Zach Hyman signed a new four-year contract yesterday worth an average annual value (AAV) of $2.25-million, avoiding arbitration and basically locking in for the price most assumed he would. At first glance it seemed to be a totally reasonable deal, but I was a little surprised to see the negative reaction to the news through the usual channels.
There’s a joke making the rounds about how a portion of Toronto’s base only would only want to see the team win the Cup if they can do it at the cap floor. I mean, really, a penny over that would be unnecessary and inefficient, wouldn’t it?
Kidding aside, the pushback on every Leafs deal involving any amount of money or term is rooted in seeing the organization crushed by hilariously awful contracts in the past. It’s understandable. But even with that in mind, I’m not sure how the skepticism swung so far that a player like Hyman could garner this much hostility.
Hyman isn’t a top-line scorer and clearly doesn’t have the talent-level of his most common linemates in Nylander and Matthews. I think we all understand that. But maybe we need to stop dreaming up these ideal ‘top six/bottom six’ lineups, because that entire concept, in this short time of having Babcock behind the Leafs bench, has already become outdated. Toronto has a “third line” centered by a guy who scored one goal fewer than Ovechkin this past season.
I’m going to semi-sidetrack for a minute here, but going back to the criticism surrounding Marleau signing and the Leafs’ overall situation at wing, I saw this idea emerge of just plug-and-playing undervalued free agents without any second thought for context. Why sign Marleau when you can sign a cheaper point-producer like Vanek? How about 45-year-old Jagr? I think this kind of thinking is somewhat problematic.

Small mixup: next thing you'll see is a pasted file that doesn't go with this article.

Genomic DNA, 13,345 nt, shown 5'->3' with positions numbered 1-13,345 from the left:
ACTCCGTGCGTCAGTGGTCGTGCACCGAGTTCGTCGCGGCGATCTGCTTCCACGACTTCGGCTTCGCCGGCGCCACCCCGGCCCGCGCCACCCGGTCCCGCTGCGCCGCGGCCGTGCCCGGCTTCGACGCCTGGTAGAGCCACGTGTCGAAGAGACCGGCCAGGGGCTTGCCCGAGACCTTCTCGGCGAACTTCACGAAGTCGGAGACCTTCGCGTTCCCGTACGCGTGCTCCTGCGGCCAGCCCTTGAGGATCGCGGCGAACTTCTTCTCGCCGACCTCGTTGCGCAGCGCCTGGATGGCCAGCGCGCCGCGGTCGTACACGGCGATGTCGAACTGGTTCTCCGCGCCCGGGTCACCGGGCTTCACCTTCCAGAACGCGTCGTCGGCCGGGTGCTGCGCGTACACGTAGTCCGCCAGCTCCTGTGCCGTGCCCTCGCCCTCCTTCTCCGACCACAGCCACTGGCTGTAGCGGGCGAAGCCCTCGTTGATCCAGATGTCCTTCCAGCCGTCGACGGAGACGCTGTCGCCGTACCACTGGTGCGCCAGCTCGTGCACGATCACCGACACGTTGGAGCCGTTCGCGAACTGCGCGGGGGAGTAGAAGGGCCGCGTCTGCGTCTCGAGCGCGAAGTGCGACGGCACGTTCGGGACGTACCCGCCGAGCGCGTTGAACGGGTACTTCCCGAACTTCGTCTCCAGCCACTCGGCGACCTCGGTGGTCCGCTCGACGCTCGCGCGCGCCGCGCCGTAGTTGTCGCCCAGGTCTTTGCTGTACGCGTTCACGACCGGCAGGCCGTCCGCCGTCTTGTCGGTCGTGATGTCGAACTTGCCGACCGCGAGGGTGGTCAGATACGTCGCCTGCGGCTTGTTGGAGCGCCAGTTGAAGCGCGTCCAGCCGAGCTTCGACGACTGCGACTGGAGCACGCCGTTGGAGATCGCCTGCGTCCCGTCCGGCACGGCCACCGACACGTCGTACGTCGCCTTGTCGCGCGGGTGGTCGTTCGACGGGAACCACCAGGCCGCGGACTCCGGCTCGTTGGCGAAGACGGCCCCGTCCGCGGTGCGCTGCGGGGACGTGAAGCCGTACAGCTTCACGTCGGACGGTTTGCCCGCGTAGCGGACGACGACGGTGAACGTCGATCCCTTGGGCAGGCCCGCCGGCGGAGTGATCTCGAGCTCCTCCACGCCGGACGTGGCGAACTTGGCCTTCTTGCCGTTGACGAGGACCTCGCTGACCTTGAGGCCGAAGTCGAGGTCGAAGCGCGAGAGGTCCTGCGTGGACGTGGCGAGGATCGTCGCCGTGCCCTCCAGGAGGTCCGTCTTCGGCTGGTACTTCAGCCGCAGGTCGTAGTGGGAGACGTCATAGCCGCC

No matter how much some of this base cries out for the Leafs to sort a list of players by points-per-sixty and start making phone calls, it just isn’t going to happen that way. The Leafs can’t just bring in a player like Vanek or Jagr and say “Here you go Mike, make it work”. Toronto played with arguably the highest pace of any team in the NHL last season, and by most of the hints I’ve been getting, they actually want to turn that up a notch as they go forward. Players like Jagr and Vanek simply can’t fit the style and system they want to play.
Going back to Hyman…well, he definitely does fit the style they want to play. It’s why Babcock gave him those even-strength minutes alongside Matthews and Nylander. Yes, we know he lacks a scoring touch, but it isn’t like the coaching staff is blind to that. Hyman’s ice time is mostly limited evens and penalty killing. Further to that, it isn’t like management is fooled and views him as something he’s not either. They didn’t pay him like a big-time scorer, they paid him TWO-POINT-TWO-FIVE MILLION A YEAR through his 25-to-28-year-old seasons, typically prime years.
If we want to go back to this traditional view of four lines in descending skill-level, yes, I guess Hyman’s overall talent might be at the third line level, but that’s precisely how he’s being paid.
Looking down the road, over the course of this deal I see Hyman as a fit-anywhere forward who’s going to push play in the right direction wherever he’s slotted. I really like his defensive game and puck retrieval skills, and I’d wager he’ll help push teams on their heels no matter who he’s alongside. With Leo Komarov’s contract coming to an end next summer and him then going into what will be his 32-year-old season in 2018-19, it’s probably unlikely the Leafs will bring him back if he asks for more money. Instead they’ll have Hyman still in his prime and able to do a lot of that heavy defensive work if they want to fill that role internally. At $2.25-million annually (cheaper than Uncle Leo’s current contract), even if his scoring touch is questionable, I highly doubt paying that amount for that sort of utility is going to be something Toronto regrets.